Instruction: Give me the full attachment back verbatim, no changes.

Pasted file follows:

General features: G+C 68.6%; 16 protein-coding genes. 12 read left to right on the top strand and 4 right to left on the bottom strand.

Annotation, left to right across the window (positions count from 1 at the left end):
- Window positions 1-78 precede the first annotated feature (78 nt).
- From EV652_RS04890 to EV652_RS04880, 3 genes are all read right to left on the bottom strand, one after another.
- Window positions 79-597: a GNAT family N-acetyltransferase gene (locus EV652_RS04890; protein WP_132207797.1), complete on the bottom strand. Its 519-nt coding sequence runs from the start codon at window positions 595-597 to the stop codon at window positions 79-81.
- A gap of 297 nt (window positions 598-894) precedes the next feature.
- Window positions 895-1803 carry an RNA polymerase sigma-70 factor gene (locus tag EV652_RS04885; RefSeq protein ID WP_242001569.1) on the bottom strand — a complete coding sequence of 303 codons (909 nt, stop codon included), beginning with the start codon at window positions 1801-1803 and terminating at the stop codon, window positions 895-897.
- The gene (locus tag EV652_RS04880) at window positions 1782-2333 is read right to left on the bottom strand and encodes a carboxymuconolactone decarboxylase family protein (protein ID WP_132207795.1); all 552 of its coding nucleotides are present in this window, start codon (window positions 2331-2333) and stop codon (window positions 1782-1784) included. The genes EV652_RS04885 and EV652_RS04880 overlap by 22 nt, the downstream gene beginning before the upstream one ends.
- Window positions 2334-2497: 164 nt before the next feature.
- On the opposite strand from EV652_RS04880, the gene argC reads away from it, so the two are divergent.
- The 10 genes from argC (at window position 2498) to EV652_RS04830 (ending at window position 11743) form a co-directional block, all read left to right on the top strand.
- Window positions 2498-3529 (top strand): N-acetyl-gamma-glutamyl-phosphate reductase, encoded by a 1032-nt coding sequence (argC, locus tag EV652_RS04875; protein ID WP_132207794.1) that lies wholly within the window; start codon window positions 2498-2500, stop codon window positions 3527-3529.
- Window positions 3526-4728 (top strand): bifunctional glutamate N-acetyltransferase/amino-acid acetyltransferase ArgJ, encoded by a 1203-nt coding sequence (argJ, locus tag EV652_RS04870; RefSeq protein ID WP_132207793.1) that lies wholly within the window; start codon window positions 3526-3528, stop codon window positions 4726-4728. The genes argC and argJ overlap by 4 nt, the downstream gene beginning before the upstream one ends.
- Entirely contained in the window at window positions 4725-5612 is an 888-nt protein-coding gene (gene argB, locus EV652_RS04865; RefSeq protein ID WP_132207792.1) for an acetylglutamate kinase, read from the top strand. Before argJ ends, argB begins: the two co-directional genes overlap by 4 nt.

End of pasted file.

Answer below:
General features: G+C 68.6%; 16 protein-coding genes. 12 read left to right on the top strand and 4 right to left on the bottom strand.

Annotation, left to right across the window (positions count from 1 at the left end):
- Window positions 1-78 precede the first annotated feature (78 nt).
- From EV652_RS04890 to EV652_RS04880, 3 genes are all read right to left on the bottom strand, one after another.
- Window positions 79-597: a GNAT family N-acetyltransferase gene (locus EV652_RS04890; protein WP_132207797.1), complete on the bottom strand. Its 519-nt coding sequence runs from the start codon at window positions 595-597 to the stop codon at window positions 79-81.
- A gap of 297 nt (window positions 598-894) precedes the next feature.
- Window positions 895-1803 carry an RNA polymerase sigma-70 factor gene (locus tag EV652_RS04885; RefSeq protein ID WP_242001569.1) on the bottom strand — a complete coding sequence of 303 codons (909 nt, stop codon included), beginning with the start codon at window positions 1801-1803 and terminating at the stop codon, window positions 895-897.
- The gene (locus tag EV652_RS04880) at window positions 1782-2333 is read right to left on the bottom strand and encodes a carboxymuconolactone decarboxylase family protein (protein ID WP_132207795.1); all 552 of its coding nucleotides are present in this window, start codon (window positions 2331-2333) and stop codon (window positions 1782-1784) included. The genes EV652_RS04885 and EV652_RS04880 overlap by 22 nt, the downstream gene beginning before the upstream one ends.
- Window positions 2334-2497: 164 nt before the next feature.
- On the opposite strand from EV652_RS04880, the gene argC reads away from it, so the two are divergent.
- The 10 genes from argC (at window position 2498) to EV652_RS04830 (ending at window position 11743) form a co-directional block, all read left to right on the top strand.
- Window positions 2498-3529 (top strand): N-acetyl-gamma-glutamyl-phosphate reductase, encoded by a 1032-nt coding sequence (argC, locus tag EV652_RS04875; protein ID WP_132207794.1) that lies wholly within the window; start codon window positions 2498-2500, stop codon window positions 3527-3529.
- Window positions 3526-4728 (top strand): bifunctional glutamate N-acetyltransferase/amino-acid acetyltransferase ArgJ, encoded by a 1203-nt coding sequence (argJ, locus tag EV652_RS04870; RefSeq protein ID WP_132207793.1) that lies wholly within the window; start codon window positions 3526-3528, stop codon window positions 4726-4728. The genes argC and argJ overlap by 4 nt, the downstream gene beginning before the upstream one ends.
- Entirely contained in the window at window positions 4725-5612 is an 888-nt protein-coding gene (gene argB, locus EV652_RS04865; RefSeq protein ID WP_132207792.1) for an acetylglutamate kinase, read from the top strand. Before argJ ends, argB begins: the two co-directional genes overlap by 4 nt.